Stephen Colbert recently testified before Congress about the plight of the migrant farm worker, to much uproar from both sides.
Some common complaints being:
- Colbert isn’t taking this seriously.
- He was ‘in character’ and therefore not acting under oath.
- He’s not qualified to testify.
Alright, folks, let’s get down and dirty in all the ways arguing about Colbert make absolutely no sense towards the greater goal of change.
As so many other news publications have pointed out, Congress has a great history of pairing with inconsequential celebrities, including Elmo, from Sesame Street. Call me crazy, but that seems like a character to me. Yet, his testimony was met with coos of delight.
No one argues or complains when the members of Congress meet with cable news or celebrities outside of their offices to gain credibility for re-election.
The very reason that shows like the Colbert Report and the Daily Show with Jon Stewart exist because many Young Americans have lost faith in both news media and the government. A long history of extreme partisanship and inactivity in the government has left a bad taste.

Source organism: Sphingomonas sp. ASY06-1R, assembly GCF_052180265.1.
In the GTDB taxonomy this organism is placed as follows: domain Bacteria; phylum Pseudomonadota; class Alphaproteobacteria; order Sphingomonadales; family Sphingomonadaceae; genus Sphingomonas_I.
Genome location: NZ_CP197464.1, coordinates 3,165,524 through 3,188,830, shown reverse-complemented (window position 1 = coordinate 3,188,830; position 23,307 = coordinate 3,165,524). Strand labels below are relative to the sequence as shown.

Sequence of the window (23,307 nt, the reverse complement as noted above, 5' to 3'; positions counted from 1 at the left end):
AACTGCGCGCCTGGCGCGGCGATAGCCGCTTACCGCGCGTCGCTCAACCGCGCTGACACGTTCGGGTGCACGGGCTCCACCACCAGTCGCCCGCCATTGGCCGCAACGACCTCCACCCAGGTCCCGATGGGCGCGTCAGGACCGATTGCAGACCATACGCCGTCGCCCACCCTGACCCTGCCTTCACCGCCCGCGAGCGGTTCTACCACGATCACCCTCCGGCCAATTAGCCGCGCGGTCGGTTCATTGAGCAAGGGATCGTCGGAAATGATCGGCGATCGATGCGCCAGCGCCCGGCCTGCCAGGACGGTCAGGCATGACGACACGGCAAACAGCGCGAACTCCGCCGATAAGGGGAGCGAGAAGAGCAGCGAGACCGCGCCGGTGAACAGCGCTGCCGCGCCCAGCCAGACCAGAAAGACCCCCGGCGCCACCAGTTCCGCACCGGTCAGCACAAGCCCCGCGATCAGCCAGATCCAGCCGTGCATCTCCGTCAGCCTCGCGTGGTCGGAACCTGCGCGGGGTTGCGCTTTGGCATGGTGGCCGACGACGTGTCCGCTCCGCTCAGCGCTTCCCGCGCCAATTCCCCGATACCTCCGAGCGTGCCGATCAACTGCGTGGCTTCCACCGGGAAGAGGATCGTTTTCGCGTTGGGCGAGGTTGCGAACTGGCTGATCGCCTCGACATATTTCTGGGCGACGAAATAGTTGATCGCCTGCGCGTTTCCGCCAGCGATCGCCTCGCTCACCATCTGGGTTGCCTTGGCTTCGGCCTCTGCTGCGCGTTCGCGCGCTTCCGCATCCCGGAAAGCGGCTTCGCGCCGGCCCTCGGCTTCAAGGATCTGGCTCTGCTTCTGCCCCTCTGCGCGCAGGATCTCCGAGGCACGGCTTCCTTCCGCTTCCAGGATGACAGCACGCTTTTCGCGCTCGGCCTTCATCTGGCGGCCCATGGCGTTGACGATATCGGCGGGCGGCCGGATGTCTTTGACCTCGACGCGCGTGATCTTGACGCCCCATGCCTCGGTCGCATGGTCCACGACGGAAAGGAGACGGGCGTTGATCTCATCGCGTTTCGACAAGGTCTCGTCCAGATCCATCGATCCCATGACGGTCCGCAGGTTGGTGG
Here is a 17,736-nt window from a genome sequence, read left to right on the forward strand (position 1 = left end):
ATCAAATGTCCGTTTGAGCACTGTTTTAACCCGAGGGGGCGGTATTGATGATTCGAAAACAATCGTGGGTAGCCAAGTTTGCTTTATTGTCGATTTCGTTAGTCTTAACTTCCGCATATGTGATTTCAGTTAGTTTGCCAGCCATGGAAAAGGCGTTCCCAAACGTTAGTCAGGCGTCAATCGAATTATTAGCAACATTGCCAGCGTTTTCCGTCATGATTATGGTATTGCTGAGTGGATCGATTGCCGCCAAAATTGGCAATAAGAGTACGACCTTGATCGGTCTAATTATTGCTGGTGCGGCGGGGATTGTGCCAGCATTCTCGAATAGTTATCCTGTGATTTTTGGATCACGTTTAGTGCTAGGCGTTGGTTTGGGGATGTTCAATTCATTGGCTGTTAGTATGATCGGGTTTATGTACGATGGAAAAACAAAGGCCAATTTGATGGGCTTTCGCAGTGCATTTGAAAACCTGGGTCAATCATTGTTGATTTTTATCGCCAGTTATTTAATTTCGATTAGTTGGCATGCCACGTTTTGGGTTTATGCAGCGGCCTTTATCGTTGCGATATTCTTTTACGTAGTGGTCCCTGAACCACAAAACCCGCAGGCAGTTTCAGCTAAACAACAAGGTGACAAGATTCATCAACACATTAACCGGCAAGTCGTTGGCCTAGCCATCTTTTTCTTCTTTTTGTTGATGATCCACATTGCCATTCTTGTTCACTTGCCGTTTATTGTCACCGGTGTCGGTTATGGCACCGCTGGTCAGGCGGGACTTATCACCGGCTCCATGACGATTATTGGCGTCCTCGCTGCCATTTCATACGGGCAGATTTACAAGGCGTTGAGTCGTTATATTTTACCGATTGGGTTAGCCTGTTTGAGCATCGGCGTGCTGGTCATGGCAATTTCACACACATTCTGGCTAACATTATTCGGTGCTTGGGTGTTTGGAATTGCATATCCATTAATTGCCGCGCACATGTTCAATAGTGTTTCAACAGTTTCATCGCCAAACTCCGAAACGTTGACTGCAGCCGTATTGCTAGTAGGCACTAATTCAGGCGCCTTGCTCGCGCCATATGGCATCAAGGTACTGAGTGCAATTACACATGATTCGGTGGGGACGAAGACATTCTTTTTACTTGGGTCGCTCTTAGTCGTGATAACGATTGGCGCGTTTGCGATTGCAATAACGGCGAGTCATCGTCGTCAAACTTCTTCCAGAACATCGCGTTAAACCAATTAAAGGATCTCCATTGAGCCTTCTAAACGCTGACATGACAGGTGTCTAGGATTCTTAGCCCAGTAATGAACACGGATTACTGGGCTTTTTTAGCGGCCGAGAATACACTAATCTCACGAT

These shows and these characters strive to stir up activism—the same reason that Zoe Lofgren asked Colbert to testify. Why, oh why, would Congress have a problem with Americans being further involved in their government? Colbert alike was there to help bring publicity to a long ignored and rug-swept topic.
The members of Congress probably disliked being satirized right in front of them, but Colbert used his biting satire to bring to light the fact that in the times we face today, Congress needs to come together for real change and real progress—instead of arguing about which celebrity is well-qualified to testify.